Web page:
David Murphy: Although he hit a career low .220 for the Rangers last season, he did hit double-digit home runs for the sixth consecutive season. That batting average might keep his asking price down, but Murphy could still end up with a two-year, $14 million deal, given the inflation in the outfield market. And if he rediscovers his stroke -- he is a career .275 hitter -- he could end up being a steal. Early favorites: Baltimore, NY Mets, NY Yankees.
Next four names: Chris Young, Nate McLouth, Michael Morse, Andres Torres.
Tags:Curtis Granderson, Franklin Gutierrez, Shin-Soo Choo, Carlos Beltran, Nelson Cruz, Jacoby Ellsbury, David Murphy
Phillies still looking for Bats?
November, 13, 2013
NOV 13
By AJ Mass |
The Philadelphia Phillies raised more than a few eyebrows when they signed free agent outfielder Marlon Byrd to a two-year, $16 million deal. The size of the contract was a bit of a surprise, but certainly, the fact that the team felt it needed an outfielder upgrade was not a big shock. In fact, they might not be done in that regard.

Philadelphia's expected 2014 starting outfield prior to the Byrd signing was Domonic Brown, Darin Ruf and Ben Revere. According to Ryan Lawrence of the Philadelphia Daily News, Ruben Amaro said it was possible the team was going to continue to pursue outfield bats going forward. However, a rumored trade of Brown to the Toronto Blue Jays seems very unlikely to come to pass.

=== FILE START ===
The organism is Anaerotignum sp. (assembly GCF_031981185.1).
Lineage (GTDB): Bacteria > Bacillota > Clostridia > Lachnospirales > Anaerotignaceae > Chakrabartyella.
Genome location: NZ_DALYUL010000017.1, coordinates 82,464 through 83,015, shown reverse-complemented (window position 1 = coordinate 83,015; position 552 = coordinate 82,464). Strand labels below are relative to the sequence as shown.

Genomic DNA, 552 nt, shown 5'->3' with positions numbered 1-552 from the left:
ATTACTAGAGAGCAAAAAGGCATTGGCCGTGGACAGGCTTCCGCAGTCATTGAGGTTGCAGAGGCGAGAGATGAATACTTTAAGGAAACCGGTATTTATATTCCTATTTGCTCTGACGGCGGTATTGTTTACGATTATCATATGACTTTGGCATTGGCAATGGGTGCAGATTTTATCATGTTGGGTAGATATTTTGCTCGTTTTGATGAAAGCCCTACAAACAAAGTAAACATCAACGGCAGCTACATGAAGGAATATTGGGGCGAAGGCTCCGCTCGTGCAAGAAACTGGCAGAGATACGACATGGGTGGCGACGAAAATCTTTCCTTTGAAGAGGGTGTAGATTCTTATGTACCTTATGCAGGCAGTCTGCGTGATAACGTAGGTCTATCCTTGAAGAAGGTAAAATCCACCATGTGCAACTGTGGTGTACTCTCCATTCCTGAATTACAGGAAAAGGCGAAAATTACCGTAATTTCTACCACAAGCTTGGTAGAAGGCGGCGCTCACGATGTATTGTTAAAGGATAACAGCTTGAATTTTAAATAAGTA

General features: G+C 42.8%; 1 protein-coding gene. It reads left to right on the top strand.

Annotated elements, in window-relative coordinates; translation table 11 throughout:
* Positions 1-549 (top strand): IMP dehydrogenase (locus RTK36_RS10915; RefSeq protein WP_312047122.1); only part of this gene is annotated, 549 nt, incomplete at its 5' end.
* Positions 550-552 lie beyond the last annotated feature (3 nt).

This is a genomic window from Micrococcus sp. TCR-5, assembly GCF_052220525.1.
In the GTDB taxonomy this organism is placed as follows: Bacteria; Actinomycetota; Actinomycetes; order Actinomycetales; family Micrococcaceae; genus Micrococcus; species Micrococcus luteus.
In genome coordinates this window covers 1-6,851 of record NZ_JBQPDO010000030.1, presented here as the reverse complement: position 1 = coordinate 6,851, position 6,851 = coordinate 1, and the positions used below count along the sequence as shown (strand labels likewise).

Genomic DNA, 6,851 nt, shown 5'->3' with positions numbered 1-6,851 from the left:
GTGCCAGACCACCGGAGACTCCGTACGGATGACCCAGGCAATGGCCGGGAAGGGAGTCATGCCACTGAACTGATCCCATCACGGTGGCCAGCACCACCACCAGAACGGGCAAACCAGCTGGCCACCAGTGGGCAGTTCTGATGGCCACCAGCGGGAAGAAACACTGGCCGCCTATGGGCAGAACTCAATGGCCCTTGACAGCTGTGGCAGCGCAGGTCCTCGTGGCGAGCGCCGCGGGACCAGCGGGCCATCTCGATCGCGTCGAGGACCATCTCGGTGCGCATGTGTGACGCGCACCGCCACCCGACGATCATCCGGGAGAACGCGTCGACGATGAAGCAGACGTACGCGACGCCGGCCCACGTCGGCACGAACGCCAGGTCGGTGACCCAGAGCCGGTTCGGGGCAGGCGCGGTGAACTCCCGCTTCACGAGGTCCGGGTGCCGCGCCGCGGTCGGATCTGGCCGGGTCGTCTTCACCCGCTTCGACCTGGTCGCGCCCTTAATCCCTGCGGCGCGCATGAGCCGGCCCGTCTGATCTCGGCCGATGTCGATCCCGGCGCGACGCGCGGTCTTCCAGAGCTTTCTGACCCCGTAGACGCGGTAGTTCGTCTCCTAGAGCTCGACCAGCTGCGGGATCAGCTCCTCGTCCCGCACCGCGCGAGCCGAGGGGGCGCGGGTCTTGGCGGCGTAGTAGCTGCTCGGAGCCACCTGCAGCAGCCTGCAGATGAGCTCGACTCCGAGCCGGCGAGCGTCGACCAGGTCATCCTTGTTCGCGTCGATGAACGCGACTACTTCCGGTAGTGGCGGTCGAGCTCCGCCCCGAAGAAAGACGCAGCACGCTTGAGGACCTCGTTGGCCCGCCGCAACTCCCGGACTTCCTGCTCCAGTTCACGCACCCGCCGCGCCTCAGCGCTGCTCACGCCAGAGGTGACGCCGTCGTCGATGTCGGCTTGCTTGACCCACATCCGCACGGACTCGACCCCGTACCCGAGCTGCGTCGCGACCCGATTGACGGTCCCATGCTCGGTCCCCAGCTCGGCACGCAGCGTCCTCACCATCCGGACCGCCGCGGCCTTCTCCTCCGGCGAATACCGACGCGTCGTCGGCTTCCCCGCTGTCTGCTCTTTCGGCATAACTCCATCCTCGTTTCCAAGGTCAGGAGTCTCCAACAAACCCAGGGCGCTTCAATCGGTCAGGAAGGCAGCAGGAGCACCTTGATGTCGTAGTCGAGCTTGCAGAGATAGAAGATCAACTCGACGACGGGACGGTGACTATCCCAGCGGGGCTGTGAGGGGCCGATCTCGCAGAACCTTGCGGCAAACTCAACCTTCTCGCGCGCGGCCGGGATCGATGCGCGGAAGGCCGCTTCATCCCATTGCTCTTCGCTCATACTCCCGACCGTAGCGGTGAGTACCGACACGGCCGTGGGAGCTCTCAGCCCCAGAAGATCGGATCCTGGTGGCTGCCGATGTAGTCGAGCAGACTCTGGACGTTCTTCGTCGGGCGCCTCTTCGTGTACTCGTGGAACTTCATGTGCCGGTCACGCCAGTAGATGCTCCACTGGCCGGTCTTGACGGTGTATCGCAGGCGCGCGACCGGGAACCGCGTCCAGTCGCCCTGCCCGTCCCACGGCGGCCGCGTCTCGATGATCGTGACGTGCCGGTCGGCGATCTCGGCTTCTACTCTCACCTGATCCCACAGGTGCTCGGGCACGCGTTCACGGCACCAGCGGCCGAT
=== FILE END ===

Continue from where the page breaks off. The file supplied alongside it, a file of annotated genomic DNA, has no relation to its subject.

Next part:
Bautista-to-Philadelphia buzz began thanks to a tweet from Philadelphia sportscaster Howard Eskin, who said late Tuesday night that "serious talks" between the teams was underway. However, on Wednesday morning, Jon Heyman of CBS Sports dismissed the idea that any such deal would happen, saying the teams were "not even close."

Such is the ebb and flow of the hot stove time of year, but even if the Bautista deal ends up bearing no fruit, expect the Phillies to continue to be on the market for bats as the winter progresses.

Buster Olney
10 biggests holes on contenders
"Bautista is 33 years old and has missed 114 games the past two seasons, and is under contract at $14 million annually for each of the next two years with a club option of $14 million for 2016. Brown is 26 years old and coming off a season in which he hit 27 homers and posted a .324 on-base percentage. If this trade talk is real and actually made, it'll be a case of two teams trying to deal a player before his respective value sinks. There would be no other reason for the Phillies to trade a younger, cheaper player for a veteran with a significant injury history."